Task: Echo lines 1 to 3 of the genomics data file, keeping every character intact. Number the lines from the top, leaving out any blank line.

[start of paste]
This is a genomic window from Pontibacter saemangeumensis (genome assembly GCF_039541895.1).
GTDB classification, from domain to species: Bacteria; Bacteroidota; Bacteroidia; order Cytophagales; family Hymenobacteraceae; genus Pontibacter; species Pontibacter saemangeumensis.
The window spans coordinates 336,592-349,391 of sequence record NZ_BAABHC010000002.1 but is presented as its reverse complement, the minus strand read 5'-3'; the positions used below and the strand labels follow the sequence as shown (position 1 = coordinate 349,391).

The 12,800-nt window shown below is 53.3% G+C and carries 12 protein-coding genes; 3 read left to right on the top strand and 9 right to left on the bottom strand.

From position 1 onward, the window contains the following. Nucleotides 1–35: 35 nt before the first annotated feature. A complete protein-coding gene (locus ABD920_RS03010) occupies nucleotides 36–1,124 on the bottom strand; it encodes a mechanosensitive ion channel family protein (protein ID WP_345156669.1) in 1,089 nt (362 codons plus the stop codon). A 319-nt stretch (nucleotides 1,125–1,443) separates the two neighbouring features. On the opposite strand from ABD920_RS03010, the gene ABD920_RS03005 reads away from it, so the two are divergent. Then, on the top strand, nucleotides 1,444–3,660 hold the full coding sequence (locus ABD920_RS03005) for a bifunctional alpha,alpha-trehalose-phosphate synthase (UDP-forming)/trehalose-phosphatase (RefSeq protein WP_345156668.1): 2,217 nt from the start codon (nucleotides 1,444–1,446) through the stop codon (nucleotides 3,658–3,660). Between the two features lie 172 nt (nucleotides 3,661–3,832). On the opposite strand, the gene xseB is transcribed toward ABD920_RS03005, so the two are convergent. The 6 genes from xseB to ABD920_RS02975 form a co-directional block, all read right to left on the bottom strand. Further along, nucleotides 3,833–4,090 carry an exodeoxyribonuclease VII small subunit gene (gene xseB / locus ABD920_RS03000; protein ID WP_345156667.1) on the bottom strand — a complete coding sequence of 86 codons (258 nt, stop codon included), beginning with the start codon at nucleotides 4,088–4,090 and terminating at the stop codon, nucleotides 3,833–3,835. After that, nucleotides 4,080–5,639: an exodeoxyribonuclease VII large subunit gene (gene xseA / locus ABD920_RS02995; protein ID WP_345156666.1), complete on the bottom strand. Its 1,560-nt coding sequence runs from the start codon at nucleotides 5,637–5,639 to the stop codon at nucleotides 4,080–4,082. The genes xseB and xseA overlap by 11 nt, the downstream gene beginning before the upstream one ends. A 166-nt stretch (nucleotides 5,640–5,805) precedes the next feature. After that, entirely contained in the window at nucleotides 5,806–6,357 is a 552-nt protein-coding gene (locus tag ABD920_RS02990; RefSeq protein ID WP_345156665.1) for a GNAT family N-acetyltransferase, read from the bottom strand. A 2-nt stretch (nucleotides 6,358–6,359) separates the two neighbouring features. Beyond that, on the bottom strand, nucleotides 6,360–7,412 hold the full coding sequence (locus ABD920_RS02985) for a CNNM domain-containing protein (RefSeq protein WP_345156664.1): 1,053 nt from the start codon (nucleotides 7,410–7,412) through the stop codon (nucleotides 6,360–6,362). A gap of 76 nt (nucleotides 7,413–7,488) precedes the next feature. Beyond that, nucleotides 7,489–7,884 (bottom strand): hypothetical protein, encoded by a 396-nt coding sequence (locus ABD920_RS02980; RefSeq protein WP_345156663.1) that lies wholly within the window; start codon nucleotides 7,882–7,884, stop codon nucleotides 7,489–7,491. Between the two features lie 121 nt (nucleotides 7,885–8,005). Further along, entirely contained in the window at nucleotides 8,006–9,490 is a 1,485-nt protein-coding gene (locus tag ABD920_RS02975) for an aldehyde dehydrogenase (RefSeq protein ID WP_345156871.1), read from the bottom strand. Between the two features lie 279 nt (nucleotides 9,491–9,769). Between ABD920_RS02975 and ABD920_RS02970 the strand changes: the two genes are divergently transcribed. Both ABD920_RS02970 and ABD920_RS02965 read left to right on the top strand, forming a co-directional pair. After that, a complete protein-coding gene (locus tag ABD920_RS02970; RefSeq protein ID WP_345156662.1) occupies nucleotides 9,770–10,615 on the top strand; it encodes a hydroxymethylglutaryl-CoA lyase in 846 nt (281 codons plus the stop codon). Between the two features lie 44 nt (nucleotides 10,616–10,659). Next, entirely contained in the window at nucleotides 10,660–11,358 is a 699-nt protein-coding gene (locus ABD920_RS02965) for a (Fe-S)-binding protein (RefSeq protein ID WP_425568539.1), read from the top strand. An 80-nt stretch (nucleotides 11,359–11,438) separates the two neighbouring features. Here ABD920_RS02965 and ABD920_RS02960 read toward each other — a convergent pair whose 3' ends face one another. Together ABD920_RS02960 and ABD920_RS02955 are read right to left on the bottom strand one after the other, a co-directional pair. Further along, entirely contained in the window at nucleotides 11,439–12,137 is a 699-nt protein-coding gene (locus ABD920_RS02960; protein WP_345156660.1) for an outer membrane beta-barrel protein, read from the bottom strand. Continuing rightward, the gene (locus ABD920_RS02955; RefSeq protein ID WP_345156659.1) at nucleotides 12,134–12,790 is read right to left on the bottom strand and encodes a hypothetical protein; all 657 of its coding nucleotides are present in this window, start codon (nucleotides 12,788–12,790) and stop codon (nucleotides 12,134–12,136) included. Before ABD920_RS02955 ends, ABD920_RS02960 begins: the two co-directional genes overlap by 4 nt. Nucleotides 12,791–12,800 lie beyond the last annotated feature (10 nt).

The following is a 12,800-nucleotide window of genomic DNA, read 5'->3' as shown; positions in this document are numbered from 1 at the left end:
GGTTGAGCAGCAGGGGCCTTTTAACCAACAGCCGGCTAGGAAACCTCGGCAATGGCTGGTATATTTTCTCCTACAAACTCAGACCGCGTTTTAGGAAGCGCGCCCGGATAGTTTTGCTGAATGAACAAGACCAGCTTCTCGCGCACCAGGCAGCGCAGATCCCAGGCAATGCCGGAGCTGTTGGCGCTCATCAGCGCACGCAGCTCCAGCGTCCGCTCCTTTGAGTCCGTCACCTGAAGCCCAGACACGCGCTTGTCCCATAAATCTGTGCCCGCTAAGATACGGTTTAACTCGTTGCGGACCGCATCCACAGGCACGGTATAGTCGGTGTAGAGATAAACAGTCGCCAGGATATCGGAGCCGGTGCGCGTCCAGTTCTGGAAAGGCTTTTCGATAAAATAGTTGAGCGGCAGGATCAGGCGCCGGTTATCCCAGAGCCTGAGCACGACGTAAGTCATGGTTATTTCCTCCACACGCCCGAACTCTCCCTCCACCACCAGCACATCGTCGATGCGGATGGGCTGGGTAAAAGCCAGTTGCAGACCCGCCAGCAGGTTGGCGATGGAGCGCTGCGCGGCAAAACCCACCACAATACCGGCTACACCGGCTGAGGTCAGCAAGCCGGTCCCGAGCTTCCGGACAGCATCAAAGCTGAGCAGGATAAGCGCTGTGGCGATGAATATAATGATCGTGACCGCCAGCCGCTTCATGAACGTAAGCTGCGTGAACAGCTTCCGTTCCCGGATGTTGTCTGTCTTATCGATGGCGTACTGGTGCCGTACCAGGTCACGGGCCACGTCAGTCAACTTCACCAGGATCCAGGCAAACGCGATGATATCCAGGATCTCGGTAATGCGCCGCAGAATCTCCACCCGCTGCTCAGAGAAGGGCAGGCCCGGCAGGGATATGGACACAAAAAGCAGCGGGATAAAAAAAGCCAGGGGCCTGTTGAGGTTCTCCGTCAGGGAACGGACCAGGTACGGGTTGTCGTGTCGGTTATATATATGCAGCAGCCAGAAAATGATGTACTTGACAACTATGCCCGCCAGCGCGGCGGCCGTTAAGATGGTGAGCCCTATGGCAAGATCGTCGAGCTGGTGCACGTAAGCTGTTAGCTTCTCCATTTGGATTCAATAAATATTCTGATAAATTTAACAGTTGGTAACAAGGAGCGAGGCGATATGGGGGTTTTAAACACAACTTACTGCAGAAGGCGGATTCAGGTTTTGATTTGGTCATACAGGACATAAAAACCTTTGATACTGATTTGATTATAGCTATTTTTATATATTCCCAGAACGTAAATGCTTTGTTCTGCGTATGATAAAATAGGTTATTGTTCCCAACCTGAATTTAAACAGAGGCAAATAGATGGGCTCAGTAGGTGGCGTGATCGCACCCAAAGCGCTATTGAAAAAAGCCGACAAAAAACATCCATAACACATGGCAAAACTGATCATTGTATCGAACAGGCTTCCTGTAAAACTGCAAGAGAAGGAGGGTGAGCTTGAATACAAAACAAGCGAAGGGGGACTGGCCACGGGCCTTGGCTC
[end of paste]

This is a genomic window from Pontibacter saemangeumensis (genome assembly GCF_039541895.1).
GTDB classification, from domain to species: Bacteria; Bacteroidota; Bacteroidia; order Cytophagales; family Hymenobacteraceae; genus Pontibacter; species Pontibacter saemangeumensis.
The window spans coordinates 336,592-349,391 of sequence record NZ_BAABHC010000002.1 but is presented as its reverse complement, the minus strand read 5'-3'; the positions used below and the strand labels follow the sequence as shown (position 1 = coordinate 349,391).